All of that was pretty simple. It was pretty straightforward. When you had an accident, you were given a document which was maybe two pages long by your insurance company. You filled it out and it said what your name is, what your address is and where you work and when the accident occurred, and that was essentially the claimant's portion. The claimant then took the little document to his doctor. The doctor filled out a form that contained a provisional diagnosis and a provisional prognosis and it indicated when the doctor thought the person might be able to return to work. You then took that form to the employer and filled it out. It said where you were working, what your rate of pay was, whether you had any other benefits through work and when your last day at work was. That was the extent of it. It was pretty simple, it was pretty straightforward; totally the opposite of this piece of legislation.

I will grant you, Mr Chairman, that when we went through the next stage of automobile insurance evolution we went to the Ontario motorist protection plan. As I stated earlier, that was a plan in which the changed philosophy of the insurance industry was seen. We went from an insurance industry that initially believed in a total tort system and was frightened to death of the concept of accident benefits to an insurance industry that wanted to jettison the idea of tort in favour of a total or nearly total accident benefit system. Yet the OMPP was not overly complicated. It was more complicated than what we had before, but it was not an overly complicated system of accident benefits. It was a system that essentially, in terms of the accident benefit portion, raised the amounts of money that were being provided under the accident benefit coverage it replaced and raised those benefits to levels that were realistic for the day.

The Chair: Mr Harnick, a lot of your comments are on other sections of the bill we haven't even got to. You're going to be out of steam by the time you get to the other sections.

Mr Harnick: No, sir.

The Chair: I know Mr Mahoney is hoping to have a few comments on section 1. I find you are going beyond section 1.

Mr Harnick: Out of the corner of my eye I see Mr Mahoney making some fairly extensive notes and I'm going to be really interested in hearing his response to my remarks. I think he's pretty interested because I see him writing these notes. He's not laughing at me at any rate, as some people in the room are, but that's their prerogative. May I continue?

The Chair: Who was laughing at you? I will bring them to order.

Mr Mahoney: Steve Owens.

Mr Owens: Get out of here.

Mr Mahoney: I just saw you.

The Chair: Mr Harnick, carry on with section 1.

Mr Harnick: If I have my way, I'm happy just to have everybody jump in whenever they want.

The Chair: Go ahead. Now you've got everybody laughing in here.

Mr Harnick: It wasn't intentional.

The Chair: You've got the Chair laughing too. Carry on, Charles.

Mr Mahoney: Have you ever had this much fun?

Mr Harnick: It's not often I make the Chairman laugh. Usually you're going to put me in the corner, so it's a pleasure to see you laughing.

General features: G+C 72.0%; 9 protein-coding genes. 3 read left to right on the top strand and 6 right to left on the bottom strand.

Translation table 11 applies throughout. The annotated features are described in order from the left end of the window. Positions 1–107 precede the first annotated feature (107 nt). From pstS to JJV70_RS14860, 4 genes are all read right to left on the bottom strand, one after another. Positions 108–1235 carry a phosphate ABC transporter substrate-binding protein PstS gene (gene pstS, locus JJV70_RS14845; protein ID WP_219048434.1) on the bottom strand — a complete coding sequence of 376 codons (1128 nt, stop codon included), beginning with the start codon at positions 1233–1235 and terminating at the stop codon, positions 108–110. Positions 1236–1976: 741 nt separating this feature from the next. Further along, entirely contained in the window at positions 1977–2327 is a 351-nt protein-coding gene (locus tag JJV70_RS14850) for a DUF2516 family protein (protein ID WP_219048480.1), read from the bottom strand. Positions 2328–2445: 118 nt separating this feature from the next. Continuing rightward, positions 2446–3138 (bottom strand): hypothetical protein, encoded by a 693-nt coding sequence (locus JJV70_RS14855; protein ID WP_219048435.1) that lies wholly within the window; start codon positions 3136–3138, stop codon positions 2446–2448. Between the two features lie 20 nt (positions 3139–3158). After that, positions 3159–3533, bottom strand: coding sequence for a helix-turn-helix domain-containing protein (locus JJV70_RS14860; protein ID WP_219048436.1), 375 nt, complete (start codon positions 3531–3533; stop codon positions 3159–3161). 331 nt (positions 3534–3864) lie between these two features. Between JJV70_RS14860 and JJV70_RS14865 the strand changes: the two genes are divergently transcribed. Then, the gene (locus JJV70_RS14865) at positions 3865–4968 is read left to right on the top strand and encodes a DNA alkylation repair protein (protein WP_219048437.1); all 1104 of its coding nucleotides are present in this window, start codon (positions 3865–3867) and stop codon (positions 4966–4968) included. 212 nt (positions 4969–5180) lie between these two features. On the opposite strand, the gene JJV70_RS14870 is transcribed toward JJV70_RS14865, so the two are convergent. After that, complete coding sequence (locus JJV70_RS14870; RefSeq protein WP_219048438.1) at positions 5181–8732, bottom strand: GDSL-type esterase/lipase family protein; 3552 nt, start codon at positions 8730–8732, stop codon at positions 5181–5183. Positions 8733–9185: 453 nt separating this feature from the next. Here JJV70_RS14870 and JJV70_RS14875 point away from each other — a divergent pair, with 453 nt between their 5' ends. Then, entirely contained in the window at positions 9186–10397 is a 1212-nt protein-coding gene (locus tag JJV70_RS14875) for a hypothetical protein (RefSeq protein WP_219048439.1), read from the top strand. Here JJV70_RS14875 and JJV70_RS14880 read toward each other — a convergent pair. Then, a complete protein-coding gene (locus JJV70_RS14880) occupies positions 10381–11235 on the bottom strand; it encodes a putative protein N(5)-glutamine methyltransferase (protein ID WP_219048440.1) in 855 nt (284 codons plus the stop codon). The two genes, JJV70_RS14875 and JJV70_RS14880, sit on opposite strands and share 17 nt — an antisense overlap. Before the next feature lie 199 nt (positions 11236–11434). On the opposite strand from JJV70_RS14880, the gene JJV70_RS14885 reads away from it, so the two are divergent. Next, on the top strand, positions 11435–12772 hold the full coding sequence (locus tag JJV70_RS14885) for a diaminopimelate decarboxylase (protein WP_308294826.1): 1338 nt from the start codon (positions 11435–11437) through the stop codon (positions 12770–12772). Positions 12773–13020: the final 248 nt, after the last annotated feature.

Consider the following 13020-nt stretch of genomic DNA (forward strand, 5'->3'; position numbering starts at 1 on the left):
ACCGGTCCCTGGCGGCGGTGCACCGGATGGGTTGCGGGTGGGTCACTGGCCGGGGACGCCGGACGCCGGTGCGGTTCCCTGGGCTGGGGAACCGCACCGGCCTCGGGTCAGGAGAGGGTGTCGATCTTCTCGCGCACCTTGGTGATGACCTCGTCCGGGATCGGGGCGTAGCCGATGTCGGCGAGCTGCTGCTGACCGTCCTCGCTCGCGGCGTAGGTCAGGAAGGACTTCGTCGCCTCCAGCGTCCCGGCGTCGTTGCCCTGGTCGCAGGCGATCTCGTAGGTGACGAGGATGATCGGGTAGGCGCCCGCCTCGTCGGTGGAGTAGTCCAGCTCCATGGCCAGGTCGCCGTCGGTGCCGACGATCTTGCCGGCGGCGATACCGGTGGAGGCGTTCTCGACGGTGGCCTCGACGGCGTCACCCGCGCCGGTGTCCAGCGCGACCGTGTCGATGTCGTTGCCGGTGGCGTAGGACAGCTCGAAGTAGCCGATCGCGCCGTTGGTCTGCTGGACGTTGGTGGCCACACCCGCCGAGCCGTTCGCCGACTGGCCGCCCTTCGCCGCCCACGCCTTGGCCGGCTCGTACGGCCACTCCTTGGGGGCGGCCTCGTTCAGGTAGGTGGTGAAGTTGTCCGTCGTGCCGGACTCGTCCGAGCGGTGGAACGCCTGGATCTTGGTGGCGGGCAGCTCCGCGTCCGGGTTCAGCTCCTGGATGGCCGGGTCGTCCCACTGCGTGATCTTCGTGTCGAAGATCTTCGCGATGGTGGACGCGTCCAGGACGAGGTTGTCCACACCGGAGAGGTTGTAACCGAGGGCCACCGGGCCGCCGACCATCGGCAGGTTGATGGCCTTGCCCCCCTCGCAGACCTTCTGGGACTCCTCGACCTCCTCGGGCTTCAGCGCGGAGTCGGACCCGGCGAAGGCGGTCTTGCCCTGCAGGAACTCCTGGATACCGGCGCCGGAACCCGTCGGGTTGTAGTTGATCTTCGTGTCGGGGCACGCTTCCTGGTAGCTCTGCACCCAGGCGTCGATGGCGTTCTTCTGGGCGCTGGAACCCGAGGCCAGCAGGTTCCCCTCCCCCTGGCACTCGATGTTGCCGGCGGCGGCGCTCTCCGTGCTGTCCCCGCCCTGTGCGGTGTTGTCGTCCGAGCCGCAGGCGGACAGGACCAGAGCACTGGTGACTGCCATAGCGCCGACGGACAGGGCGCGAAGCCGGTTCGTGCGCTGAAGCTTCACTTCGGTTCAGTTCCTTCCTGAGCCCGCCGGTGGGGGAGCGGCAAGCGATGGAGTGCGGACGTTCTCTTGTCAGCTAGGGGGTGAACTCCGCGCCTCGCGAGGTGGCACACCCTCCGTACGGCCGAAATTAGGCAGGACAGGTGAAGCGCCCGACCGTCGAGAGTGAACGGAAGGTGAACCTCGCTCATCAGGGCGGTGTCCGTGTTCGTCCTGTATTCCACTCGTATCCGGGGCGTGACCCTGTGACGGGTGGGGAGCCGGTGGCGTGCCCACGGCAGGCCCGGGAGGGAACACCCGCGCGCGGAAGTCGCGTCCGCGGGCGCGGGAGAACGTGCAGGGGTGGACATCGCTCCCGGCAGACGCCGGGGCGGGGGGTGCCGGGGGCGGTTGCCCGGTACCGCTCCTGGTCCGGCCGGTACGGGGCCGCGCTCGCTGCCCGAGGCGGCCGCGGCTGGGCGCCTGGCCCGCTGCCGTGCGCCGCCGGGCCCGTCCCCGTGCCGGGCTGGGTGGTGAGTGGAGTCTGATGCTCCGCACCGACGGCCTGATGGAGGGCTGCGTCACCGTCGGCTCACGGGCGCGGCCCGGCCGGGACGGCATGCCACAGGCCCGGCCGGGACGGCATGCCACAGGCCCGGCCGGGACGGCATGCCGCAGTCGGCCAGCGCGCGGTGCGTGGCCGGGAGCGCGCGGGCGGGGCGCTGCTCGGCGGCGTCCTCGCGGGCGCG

The Chair: I'm laughing with you.

Mr Harnick: I appreciate that.

Mr Winninger: You're auditioning at Yuk Yuk's.

Mr Harnick: I'd probably make more money than I'm making here.

Mr Owens: I thought that's why you still went to court on a daily basis.

Mr Harnick: No, you can't do that to make jokes, because the chairman in the court is much more strict than the Chairman here.

The Chair: Carry on, Mr Harnick.


Mr Harnick: At any rate, as I was saying before my friends jumped in, the benefits under the OMPP are much more realistic than the benefits we had earlier. We've gone from $140 a week to $600 a week. People could have purchased extra coverage to take them to $1,000 a week, and that much more reflects the kind of income levels that are realistic for the 1990s.

I'm quite in favour of the accident benefit aspects of the OMPP, because they do reflect reality of the day. I'm not in favour of some of the other aspects of OMPP and I know that the Chairman will give me an opportunity when the time comes to speak about those. But the accident benefit portions are realistic and I find it very interesting that when we're having an opportunity to talk about no-fault benefits or accident benefits or whatever you want to call them, there have not been a lot of difficulties in terms of people accessing the Ontario motorist protection plan in terms of accident benefits. The benefits have been paid and if they're not paid, there's a system of mediation and arbitration or, in the alternative, access to the courts.

I know that the government members perk up their ears when they hear the words "access to the courts." Believe it or not, people do go to the courts to get their accident benefits because there are times -- and I know that my friends are interested in this -- when insurance companies don't pay and the claimant oftentimes has to resort to some form of adversarial process to get the insurance company to pay.

Mr Tilson: They're going to use the advocacy system; that's what they're going to do.

Mr Harnick: I know there are those people in this room who don't believe in those kinds of things because they think that money should just fall out of the sky, but every now and then a claimant has to make a claim because he has a difference of opinion with the insurance company. The insurance company may say, "We don't think you're totally injured, that you're totally disabled." So we have a system that provides people with the alternative of going to court, or they can go to mediation and arbitration at the Ontario Insurance Commission, and that's what's happening. But by and large, the OMPP has been a workable system, and granted, as I told you, Mr Chair, I'm not 100% in favour of that system. There are alterations that should be made, but the accident benefits aspect of that system is by and large a good system.